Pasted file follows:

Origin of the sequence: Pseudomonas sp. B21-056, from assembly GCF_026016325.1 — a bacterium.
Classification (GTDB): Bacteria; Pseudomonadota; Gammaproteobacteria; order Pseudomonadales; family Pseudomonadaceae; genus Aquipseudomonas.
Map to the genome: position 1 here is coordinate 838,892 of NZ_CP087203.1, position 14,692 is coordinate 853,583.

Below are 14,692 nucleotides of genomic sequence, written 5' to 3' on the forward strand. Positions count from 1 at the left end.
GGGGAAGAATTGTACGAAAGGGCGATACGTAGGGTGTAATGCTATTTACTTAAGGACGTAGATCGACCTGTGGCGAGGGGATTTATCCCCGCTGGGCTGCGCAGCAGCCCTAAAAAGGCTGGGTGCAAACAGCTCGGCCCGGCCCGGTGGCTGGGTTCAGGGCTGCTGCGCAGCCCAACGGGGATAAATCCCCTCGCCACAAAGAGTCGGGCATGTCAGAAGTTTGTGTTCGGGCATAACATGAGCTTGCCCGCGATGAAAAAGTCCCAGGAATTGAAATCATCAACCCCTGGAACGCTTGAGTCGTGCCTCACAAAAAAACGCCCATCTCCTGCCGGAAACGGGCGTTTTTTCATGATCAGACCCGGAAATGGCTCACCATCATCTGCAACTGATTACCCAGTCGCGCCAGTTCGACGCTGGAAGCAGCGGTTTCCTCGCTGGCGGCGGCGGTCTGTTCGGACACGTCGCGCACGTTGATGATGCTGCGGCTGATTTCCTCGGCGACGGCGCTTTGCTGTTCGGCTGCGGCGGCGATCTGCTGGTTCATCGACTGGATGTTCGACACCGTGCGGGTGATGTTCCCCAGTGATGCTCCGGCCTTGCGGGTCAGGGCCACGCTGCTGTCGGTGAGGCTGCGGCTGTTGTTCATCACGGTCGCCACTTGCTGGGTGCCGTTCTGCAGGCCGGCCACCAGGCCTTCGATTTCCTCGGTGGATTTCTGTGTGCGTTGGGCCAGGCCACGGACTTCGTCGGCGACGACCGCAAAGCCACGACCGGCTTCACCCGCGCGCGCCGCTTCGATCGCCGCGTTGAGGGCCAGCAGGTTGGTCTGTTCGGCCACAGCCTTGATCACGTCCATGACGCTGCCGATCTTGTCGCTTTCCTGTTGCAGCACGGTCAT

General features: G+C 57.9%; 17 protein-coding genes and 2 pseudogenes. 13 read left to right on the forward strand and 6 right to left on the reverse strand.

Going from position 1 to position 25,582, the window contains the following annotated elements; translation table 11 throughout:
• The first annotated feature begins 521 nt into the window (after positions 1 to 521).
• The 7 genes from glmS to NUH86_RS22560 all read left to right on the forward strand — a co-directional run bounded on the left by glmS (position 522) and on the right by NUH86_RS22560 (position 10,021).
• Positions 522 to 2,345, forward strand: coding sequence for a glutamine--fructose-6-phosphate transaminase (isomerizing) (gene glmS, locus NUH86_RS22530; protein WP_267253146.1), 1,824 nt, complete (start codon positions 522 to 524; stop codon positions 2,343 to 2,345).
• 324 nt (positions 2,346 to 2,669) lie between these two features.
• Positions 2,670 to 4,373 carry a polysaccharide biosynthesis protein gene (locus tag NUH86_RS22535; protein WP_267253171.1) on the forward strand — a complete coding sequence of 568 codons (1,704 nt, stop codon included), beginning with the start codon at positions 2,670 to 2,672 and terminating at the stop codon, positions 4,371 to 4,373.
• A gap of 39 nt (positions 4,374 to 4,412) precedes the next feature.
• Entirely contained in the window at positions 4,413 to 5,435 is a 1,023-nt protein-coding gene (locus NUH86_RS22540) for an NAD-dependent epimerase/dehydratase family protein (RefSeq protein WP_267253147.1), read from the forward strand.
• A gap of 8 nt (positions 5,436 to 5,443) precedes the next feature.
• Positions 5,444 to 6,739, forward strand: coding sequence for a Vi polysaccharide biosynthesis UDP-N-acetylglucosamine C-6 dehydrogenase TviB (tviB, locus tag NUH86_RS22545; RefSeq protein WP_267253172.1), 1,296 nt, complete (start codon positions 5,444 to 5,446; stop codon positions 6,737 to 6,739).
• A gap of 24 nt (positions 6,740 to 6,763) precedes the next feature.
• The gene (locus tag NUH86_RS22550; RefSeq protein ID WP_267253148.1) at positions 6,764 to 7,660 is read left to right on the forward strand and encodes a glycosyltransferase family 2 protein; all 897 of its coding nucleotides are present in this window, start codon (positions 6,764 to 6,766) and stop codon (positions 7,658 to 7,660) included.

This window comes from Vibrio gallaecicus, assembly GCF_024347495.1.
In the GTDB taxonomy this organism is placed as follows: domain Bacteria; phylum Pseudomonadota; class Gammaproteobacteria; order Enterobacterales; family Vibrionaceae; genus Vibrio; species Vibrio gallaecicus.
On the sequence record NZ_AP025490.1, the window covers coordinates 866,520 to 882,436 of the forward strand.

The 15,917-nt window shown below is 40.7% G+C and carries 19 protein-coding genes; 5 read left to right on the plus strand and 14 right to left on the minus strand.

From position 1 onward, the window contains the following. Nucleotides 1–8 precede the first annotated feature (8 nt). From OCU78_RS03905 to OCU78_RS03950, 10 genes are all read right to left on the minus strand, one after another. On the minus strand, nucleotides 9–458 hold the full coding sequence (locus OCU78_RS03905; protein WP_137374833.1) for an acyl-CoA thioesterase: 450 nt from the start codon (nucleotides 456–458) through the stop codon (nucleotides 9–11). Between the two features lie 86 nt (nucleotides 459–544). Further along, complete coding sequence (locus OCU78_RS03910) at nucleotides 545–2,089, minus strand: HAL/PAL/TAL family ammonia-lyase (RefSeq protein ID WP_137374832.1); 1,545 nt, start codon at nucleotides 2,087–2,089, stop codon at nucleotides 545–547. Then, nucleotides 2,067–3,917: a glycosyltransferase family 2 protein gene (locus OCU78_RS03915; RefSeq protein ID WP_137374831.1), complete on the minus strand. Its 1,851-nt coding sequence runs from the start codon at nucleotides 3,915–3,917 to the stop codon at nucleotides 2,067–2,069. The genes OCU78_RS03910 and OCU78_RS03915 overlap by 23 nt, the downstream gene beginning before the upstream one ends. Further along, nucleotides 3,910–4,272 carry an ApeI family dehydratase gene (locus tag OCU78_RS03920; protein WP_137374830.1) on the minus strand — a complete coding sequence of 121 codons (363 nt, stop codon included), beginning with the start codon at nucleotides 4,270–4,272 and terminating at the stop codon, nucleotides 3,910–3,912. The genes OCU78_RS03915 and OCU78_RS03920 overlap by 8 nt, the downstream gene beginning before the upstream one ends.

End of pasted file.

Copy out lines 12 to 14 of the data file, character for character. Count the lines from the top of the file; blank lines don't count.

• Positions 2,670 to 4,373 carry a polysaccharide biosynthesis protein gene (locus tag NUH86_RS22535; protein WP_267253171.1) on the forward strand — a complete coding sequence of 568 codons (1,704 nt, stop codon included), beginning with the start codon at positions 2,670 to 2,672 and terminating at the stop codon, positions 4,371 to 4,373.
• A gap of 39 nt (positions 4,374 to 4,412) precedes the next feature.
• Entirely contained in the window at positions 4,413 to 5,435 is a 1,023-nt protein-coding gene (locus NUH86_RS22540) for an NAD-dependent epimerase/dehydratase family protein (RefSeq protein WP_267253147.1), read from the forward strand.